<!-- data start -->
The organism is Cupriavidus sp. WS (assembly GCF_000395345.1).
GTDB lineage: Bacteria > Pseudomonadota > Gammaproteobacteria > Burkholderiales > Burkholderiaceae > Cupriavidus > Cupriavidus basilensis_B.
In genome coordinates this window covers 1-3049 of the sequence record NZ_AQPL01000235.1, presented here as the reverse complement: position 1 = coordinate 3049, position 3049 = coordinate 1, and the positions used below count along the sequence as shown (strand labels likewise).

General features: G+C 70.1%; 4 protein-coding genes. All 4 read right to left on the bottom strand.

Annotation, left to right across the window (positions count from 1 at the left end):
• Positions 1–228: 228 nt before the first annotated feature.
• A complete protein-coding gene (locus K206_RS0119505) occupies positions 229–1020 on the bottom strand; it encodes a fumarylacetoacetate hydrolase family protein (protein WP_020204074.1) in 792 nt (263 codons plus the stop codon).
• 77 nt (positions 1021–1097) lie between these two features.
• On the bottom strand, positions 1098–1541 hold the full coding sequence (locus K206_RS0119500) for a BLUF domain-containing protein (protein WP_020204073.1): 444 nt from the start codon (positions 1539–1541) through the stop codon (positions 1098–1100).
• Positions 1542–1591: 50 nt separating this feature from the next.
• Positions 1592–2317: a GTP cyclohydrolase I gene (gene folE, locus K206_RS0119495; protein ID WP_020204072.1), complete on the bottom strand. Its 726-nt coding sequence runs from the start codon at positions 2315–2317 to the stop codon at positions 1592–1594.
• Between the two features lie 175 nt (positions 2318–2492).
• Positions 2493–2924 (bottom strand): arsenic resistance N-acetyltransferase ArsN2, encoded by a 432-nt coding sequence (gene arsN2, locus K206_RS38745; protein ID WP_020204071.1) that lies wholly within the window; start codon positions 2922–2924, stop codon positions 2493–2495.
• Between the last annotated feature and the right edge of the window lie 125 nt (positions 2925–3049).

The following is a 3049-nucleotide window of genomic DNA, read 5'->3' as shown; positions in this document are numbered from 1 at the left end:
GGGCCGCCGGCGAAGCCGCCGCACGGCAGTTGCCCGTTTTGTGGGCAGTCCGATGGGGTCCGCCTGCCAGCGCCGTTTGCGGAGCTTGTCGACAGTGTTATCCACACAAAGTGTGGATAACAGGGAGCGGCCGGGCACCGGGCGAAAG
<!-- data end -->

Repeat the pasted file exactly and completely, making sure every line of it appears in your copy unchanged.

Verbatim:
The organism is Cupriavidus sp. WS (assembly GCF_000395345.1).
GTDB lineage: Bacteria > Pseudomonadota > Gammaproteobacteria > Burkholderiales > Burkholderiaceae > Cupriavidus > Cupriavidus basilensis_B.
In genome coordinates this window covers 1-3049 of the sequence record NZ_AQPL01000235.1, presented here as the reverse complement: position 1 = coordinate 3049, position 3049 = coordinate 1, and the positions used below count along the sequence as shown (strand labels likewise).

General features: G+C 70.1%; 4 protein-coding genes. All 4 read right to left on the bottom strand.

Annotation, left to right across the window (positions count from 1 at the left end):
• Positions 1–228: 228 nt before the first annotated feature.
• A complete protein-coding gene (locus K206_RS0119505) occupies positions 229–1020 on the bottom strand; it encodes a fumarylacetoacetate hydrolase family protein (protein WP_020204074.1) in 792 nt (263 codons plus the stop codon).
• 77 nt (positions 1021–1097) lie between these two features.
• On the bottom strand, positions 1098–1541 hold the full coding sequence (locus K206_RS0119500) for a BLUF domain-containing protein (protein WP_020204073.1): 444 nt from the start codon (positions 1539–1541) through the stop codon (positions 1098–1100).
• Positions 1542–1591: 50 nt separating this feature from the next.
• Positions 1592–2317: a GTP cyclohydrolase I gene (gene folE, locus K206_RS0119495; protein ID WP_020204072.1), complete on the bottom strand. Its 726-nt coding sequence runs from the start codon at positions 2315–2317 to the stop codon at positions 1592–1594.
• Between the two features lie 175 nt (positions 2318–2492).
• Positions 2493–2924 (bottom strand): arsenic resistance N-acetyltransferase ArsN2, encoded by a 432-nt coding sequence (gene arsN2, locus K206_RS38745; protein ID WP_020204071.1) that lies wholly within the window; start codon positions 2922–2924, stop codon positions 2493–2495.
• Between the last annotated feature and the right edge of the window lie 125 nt (positions 2925–3049).

The following is a 3049-nucleotide window of genomic DNA, read 5'->3' as shown; positions in this document are numbered from 1 at the left end:
GGGCCGCCGGCGAAGCCGCCGCACGGCAGTTGCCCGTTTTGTGGGCAGTCCGATGGGGTCCGCCTGCCAGCGCCGTTTGCGGAGCTTGTCGACAGTGTTATCCACACAAAGTGTGGATAACAGGGAGCGGCCGGGCACCGGGCGAAAG